Vice President Joe Biden puts on a United Steelworkers hat before he spoke to a crowd before he joined in the annual Labor Day parade on Monday, Sept. 7, 2015, in Pittsburgh. (AP Photo/Keith Srakocic)
In this Sept. 10, 2015, photo, Vice President Joe Biden speaks during a news conference at the Office of the Chief Medical Examiner, Thursday, Sept. 10, 2015, in New York. In one minute, Biden seems like a presidential candidate-in-waiting, eating up adoration from die-hard supporters who are pleading with him to run. The next minute, he seems light-years away from convincing himself he’s ready to run _ a man still reeling from personal tragedy. (AP Photo/Kevin Hagen)
In this Sept. 4, 2015, photo, Vice President Joe Biden, right, stands in the Oval Office of the White House during a meeting between President Barack Obama and King Salman of Saudi Arabia in Washington. In one minute, Biden seems like a presidential candidate-in-waiting, eating up adoration from die-hard supporters who are pleading with him to run. The next minute, he seems light-years away from convincing himself he’s ready to run _ a man still reeling from personal tragedy. (AP Photo/Evan Vucci)
Vice President Joe Biden discusses the Iran nuclear deal with Jewish community leaders at the David Posnack Jewish Community Center in Davie, Fla. on Thursday, Sept. 3, 2015. Biden sought to allay concerns of South Florida Jewish leaders who fear Iran won too many concessions in the agreement, which seeks to curb the country's nuclear program in exchange for hundreds of billions of dollars in relief from international sanctions. (AP Photo/Joel Auerbach)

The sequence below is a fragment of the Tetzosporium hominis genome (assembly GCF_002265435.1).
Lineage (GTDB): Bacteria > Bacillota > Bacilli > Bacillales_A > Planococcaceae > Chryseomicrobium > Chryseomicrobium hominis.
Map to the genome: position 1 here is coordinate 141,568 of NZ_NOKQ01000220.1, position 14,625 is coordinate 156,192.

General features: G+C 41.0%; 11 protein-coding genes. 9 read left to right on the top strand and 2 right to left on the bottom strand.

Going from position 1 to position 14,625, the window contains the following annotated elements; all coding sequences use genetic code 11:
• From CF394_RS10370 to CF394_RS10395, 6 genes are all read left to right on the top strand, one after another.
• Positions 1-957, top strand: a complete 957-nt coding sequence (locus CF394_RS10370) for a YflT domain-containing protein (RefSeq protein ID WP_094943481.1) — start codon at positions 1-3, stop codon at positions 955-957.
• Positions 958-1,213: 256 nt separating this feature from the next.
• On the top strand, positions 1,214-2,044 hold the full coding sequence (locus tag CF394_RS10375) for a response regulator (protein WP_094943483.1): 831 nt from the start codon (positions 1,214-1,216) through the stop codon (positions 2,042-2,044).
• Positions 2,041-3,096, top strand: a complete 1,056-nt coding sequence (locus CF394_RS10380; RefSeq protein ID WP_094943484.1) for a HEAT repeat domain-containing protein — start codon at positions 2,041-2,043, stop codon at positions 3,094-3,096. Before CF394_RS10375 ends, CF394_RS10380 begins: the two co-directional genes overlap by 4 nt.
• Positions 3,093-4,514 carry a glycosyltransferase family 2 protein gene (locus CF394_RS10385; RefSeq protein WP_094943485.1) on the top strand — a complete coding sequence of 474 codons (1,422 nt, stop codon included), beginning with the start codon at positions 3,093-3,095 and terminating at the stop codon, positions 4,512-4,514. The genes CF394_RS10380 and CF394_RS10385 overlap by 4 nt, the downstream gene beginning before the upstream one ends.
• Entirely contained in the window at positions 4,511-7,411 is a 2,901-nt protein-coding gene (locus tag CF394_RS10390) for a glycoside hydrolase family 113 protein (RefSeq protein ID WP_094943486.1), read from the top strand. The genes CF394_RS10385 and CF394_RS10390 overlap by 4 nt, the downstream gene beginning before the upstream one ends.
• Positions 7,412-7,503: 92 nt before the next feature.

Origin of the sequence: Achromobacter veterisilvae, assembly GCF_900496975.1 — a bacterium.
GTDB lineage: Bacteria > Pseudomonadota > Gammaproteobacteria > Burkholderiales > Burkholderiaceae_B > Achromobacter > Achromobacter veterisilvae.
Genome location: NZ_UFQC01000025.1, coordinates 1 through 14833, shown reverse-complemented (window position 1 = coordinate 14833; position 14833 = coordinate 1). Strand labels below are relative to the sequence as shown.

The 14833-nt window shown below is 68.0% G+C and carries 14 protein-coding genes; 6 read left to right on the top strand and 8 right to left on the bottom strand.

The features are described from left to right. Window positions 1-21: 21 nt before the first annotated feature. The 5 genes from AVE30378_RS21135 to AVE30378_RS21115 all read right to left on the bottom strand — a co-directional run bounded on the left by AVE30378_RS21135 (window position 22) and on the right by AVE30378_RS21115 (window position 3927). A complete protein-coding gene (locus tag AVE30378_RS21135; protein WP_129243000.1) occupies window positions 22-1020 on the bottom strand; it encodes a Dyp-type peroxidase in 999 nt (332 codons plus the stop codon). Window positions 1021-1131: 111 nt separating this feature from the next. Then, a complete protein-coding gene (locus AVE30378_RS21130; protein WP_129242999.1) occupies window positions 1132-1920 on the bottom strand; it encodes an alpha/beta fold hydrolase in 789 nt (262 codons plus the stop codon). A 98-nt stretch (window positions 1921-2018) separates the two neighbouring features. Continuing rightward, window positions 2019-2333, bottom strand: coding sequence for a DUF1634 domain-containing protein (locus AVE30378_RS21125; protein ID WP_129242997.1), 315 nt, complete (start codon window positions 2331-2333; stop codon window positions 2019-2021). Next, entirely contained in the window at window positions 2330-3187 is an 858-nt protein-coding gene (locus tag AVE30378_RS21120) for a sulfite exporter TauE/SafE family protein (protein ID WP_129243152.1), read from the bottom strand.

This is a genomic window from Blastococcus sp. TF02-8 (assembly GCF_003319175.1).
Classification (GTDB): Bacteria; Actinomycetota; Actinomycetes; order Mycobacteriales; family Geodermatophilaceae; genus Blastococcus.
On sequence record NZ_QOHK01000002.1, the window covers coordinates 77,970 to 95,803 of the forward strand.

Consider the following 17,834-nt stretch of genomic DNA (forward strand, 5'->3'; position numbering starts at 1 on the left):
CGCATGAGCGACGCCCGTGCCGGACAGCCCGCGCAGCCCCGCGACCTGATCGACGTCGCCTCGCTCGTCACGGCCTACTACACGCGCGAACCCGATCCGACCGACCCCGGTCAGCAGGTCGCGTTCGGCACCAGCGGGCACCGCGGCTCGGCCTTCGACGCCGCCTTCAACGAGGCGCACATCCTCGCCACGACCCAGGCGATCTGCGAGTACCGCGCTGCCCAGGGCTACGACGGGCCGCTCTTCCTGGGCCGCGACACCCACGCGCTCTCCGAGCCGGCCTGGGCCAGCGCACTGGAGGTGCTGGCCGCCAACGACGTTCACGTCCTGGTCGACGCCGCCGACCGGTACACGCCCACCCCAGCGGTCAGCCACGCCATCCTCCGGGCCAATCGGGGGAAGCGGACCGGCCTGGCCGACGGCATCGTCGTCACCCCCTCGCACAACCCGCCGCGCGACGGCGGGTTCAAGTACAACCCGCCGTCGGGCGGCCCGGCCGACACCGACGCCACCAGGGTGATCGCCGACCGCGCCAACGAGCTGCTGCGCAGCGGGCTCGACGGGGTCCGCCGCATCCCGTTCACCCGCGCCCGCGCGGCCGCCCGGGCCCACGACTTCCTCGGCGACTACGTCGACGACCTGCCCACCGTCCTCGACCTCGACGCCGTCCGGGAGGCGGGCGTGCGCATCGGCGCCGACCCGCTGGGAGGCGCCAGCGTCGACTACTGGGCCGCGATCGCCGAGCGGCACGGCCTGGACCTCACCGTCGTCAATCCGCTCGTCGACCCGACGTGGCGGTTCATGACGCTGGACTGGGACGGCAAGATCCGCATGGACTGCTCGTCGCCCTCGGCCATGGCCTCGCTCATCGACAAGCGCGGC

FILE - In this July 21, 2015, file photo, Vice President Joe Biden speaks during a roundtable discussion at the Advanced Manufacturing Center at Community College of Denver. Although Biden is considering whether to enter the presidential race, he skipped this week’s Democratic National Committee summer meeting. Doing so created an opening for front-runner Hillary Rodham Clinton to consolidate her party’s support. (AP Photo/Brennan Linsley, File)
FILE - In this May 26, 2015 file photo, Vice President Joe Biden listens to remarks to the media during a meeting between President Barack Obama and NATO Secretary General Jens Stoltenberg in the Oval Office of the White House in Washington. Although Biden has yet to make a decision on a run for the presidency, his advisers say the discussions taking form in the last several weeks are serious enough that the vice president and his associates have started gaming out mechanics like fundraising, ballot deadlines and an early primary state strategy. (AP Photo/Pablo Martinez Monsivais, File)
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Although the candidates will be standing side-by-side on the stage, their actual rankings aren't nearly as even. A Real Clear Politics compilation of multiple polls has Clinton in the lead at 42 points, Sanders at 25.4, and Biden at 18.6. O'Malley, Webb and Chafee are all polling at fractions of 1 point.


The candidates will likely face questions about their stances on gun control, the Trans-Pacific Partnership trade deal and immigration, among other issues.